Ride-hailing giant Uber Technologies Inc sank deeper into loss from July to September as it tried to outspend competitors with discounts and loss-making new business ventures, the company reported on Monday in the United States.
Uber’s shares fell 5.5 percent in after-hours trading despite Uber Chief Executive Dara Khosrowshahi saying that the company would become profitable by the end of 2021.
Overall, the company’s net loss widened to $1.16bn in the three months ended September 30, from $986m a year earlier, while net loss on a per-share basis narrowed to 68 cents from $2.21.
Khosrowshahi told journalists on a conference call that the company as a whole would achieve profitability on adjusted earnings before interest, taxes, depreciation and amortisation (EBITDA) for the full year of 2021.
EBITDA measures how profitable a company’s operations are.
However, the CEO declined to provide details on the expected performance of individual business units by that time.
The move follows a similar announcement by Uber’s smaller ride-hailing competitor Lyft Inc days earlier, which also said it expects to turn a profit by 2021 as revenues increase.
Uber is seeing a similar trend. Its gross bookings, which include ride-hailing, mobility, food delivery and freight payments, rose 29 percent from a year earlier to $16.47bn.
It collected total third-quarter revenues of $3.81bn, up nearly 30 percent compared to the same period last year, beating estimates of $3.69bn.
But while Uber posted better-than-expected revenues in its third quarter, its costs jumped about 33 percent to $4.92bn over the same period.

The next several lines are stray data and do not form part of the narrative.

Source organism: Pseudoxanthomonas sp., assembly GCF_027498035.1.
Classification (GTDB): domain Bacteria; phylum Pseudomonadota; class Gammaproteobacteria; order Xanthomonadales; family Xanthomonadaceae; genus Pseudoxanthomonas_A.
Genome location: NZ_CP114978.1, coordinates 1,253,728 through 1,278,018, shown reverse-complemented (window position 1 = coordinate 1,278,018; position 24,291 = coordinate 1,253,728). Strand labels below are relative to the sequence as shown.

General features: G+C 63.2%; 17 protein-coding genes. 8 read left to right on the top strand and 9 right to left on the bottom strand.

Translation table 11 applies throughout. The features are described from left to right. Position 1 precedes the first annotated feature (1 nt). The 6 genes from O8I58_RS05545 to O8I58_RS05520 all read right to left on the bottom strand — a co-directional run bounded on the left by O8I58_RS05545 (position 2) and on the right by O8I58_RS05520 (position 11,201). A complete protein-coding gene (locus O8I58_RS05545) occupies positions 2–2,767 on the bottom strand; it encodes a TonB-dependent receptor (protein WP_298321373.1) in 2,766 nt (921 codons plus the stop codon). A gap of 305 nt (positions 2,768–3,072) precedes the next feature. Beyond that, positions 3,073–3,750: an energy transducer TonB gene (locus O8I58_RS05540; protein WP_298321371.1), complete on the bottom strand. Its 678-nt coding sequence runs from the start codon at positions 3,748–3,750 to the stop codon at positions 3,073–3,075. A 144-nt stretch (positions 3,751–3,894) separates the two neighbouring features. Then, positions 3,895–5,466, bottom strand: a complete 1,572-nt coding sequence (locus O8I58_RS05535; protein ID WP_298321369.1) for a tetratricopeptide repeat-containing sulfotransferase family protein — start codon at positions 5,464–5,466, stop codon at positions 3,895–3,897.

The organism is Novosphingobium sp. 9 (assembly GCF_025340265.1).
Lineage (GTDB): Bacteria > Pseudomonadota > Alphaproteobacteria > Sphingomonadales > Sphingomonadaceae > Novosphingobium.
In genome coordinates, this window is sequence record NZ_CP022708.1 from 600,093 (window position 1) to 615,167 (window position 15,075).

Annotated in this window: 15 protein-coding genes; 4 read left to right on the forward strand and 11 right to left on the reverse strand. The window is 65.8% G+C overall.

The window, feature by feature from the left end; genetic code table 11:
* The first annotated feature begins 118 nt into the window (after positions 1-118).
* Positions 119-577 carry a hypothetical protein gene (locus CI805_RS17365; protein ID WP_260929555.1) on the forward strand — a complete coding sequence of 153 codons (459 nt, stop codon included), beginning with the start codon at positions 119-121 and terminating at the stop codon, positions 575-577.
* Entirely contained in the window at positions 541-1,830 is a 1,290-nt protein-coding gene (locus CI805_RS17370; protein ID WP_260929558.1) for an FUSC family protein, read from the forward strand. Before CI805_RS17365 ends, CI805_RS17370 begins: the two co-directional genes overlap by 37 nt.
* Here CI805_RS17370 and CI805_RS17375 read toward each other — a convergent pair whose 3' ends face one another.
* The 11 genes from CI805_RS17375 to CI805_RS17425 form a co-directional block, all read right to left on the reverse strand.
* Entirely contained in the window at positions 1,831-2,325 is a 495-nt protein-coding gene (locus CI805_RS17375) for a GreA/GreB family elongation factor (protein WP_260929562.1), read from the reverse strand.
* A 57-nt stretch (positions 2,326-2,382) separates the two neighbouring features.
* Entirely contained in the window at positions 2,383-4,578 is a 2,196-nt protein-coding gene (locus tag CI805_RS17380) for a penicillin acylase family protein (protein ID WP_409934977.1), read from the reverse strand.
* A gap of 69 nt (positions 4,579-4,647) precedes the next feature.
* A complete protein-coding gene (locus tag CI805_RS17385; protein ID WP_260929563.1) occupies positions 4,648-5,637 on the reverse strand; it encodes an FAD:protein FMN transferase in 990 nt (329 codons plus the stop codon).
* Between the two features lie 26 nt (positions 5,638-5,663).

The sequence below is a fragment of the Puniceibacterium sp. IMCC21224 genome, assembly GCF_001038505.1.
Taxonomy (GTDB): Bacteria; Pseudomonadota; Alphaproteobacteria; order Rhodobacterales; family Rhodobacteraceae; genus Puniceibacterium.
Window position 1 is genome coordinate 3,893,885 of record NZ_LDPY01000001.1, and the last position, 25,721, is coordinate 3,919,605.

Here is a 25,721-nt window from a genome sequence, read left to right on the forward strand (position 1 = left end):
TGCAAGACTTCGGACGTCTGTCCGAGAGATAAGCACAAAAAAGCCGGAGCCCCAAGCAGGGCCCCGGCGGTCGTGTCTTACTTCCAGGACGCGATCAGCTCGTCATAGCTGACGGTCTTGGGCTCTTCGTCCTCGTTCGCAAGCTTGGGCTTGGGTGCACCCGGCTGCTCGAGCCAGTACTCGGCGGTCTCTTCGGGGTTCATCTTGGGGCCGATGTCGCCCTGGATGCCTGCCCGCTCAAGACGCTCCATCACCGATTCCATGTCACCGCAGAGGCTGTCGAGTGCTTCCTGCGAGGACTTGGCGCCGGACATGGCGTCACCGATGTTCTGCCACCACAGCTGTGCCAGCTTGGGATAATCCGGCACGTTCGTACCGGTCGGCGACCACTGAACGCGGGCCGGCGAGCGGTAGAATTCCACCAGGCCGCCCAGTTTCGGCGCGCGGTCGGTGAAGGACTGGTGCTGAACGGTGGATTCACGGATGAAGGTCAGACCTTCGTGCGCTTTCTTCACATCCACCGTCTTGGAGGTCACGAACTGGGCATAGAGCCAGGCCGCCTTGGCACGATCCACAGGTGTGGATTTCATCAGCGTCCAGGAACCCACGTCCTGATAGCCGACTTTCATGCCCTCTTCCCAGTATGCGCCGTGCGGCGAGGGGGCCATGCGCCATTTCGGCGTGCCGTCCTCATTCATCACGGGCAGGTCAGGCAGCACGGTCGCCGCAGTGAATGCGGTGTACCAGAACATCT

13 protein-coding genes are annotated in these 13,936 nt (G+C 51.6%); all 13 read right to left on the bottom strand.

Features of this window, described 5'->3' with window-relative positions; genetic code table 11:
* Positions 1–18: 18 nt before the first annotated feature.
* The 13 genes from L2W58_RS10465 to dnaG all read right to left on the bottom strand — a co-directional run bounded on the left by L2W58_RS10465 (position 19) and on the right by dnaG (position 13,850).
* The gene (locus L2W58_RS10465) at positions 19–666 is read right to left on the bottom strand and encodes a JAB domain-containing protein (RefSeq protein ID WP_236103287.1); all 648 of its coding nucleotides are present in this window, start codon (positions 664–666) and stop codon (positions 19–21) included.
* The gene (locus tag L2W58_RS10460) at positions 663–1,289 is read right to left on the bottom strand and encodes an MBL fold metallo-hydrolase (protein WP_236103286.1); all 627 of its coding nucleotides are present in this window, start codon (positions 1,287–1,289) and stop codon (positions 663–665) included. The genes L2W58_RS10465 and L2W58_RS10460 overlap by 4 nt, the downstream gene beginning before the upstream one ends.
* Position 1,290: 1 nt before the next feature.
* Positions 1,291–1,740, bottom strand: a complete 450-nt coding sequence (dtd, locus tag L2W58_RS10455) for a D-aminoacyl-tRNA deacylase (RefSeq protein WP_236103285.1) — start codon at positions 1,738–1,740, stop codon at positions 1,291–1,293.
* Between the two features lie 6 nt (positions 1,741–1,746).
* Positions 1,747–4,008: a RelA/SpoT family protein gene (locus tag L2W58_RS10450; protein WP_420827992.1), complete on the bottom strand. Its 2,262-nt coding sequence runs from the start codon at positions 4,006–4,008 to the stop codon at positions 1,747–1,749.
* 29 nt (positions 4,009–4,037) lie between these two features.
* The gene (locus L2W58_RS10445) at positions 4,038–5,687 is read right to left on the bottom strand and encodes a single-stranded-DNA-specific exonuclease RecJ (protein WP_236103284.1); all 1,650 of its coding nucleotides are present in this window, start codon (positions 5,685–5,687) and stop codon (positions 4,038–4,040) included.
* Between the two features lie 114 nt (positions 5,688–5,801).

Shareholders so far appear unimpressed, as Uber’s stock has lost some 30 percent since going public in May.
Its share price is expected to be squeezed further on Wednesday, when a restriction on selling stock lifts. Some analysts expect more than 80 percent of the company’s outstanding shares will become eligible for sale.
Known for its ride-hailing app available in more than 700 cities worldwide, Uber has vastly diversified its business over the past few years.
The company is building out its long-haul trucking and food delivery business Uber Eats, developing self-driving cars, offering banking services to its drivers and even planning commercial passenger drone shuttles by 2023.
Sales from Uber Eats, the company’s fastest-growing unit, rose 64 percent, but nearly 40 percent of revenues were spent on incentive and referral payments, as Uber tries to gain market share.
“At least over the next couple of quarters we still see a lot of money flowing into (Eats),” Uber Chief Financial Officer Nelson Chai said during a Monday analyst call.
But investing in these new ventures is also costing the company its profitability.
“Uber would be EBITDA positive if it wasn’t also investing in Uber Eats, the freight operation and autonomous driving capabilities,” said Atlantic Equities analyst James Cordwell.
Uber, like other “gig economy” businesses, will face additional pressure from new worker regulations as it largely relies on freelance contractors.
A new California law, set to go into effect on January 1, would turn most of the state’s roughly 450,000 gig workers into full-time employees and has garnered nationwide attention.
Uber, Lyft and food delivery company DoorDash have pushed for separate legislation that would increase pay and benefits for drivers yet maintain their status as independent contractors.
Khosrowshahi on Monday said he was hoping US politicians would be willing to work with the industry.
“But if not, we’ll continue to aggressively defend our drivers’ right to flexibility,” the CEO said.